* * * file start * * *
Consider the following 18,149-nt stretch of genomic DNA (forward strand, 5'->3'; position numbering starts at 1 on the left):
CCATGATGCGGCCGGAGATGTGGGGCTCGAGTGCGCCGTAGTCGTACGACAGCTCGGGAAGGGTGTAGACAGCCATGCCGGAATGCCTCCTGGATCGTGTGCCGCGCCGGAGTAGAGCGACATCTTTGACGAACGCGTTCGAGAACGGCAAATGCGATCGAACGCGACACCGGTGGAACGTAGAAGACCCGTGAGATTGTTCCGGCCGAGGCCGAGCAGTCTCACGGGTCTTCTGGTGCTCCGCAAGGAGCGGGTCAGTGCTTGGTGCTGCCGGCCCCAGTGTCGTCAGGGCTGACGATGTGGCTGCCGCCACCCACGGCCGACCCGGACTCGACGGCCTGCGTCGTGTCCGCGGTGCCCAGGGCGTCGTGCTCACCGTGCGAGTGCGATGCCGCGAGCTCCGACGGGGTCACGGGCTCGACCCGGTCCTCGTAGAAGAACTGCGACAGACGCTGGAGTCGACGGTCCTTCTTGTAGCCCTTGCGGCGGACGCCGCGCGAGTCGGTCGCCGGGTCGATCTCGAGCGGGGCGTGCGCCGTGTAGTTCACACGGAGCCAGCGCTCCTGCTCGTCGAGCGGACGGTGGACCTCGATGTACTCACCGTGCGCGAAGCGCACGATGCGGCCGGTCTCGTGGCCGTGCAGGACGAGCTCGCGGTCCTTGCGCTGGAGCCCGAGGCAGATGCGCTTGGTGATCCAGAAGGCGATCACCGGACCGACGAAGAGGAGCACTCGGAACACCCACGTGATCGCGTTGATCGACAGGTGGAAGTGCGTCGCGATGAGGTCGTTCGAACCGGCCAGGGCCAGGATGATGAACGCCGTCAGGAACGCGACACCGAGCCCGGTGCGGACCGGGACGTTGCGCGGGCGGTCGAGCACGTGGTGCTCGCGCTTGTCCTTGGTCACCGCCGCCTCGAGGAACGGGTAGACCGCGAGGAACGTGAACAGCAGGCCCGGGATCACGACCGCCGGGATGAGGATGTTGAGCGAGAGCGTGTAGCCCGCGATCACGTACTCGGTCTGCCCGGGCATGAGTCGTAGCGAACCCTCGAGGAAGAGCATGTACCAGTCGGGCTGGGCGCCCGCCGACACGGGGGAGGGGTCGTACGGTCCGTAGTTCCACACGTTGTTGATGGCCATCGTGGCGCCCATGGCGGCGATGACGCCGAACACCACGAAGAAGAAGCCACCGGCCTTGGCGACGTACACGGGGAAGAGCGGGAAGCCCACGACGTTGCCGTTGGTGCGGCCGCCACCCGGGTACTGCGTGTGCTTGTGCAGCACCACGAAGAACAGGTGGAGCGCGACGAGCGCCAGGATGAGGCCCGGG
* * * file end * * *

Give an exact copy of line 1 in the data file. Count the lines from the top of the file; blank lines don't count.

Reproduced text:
Consider the following 18,149-nt stretch of genomic DNA (forward strand, 5'->3'; position numbering starts at 1 on the left):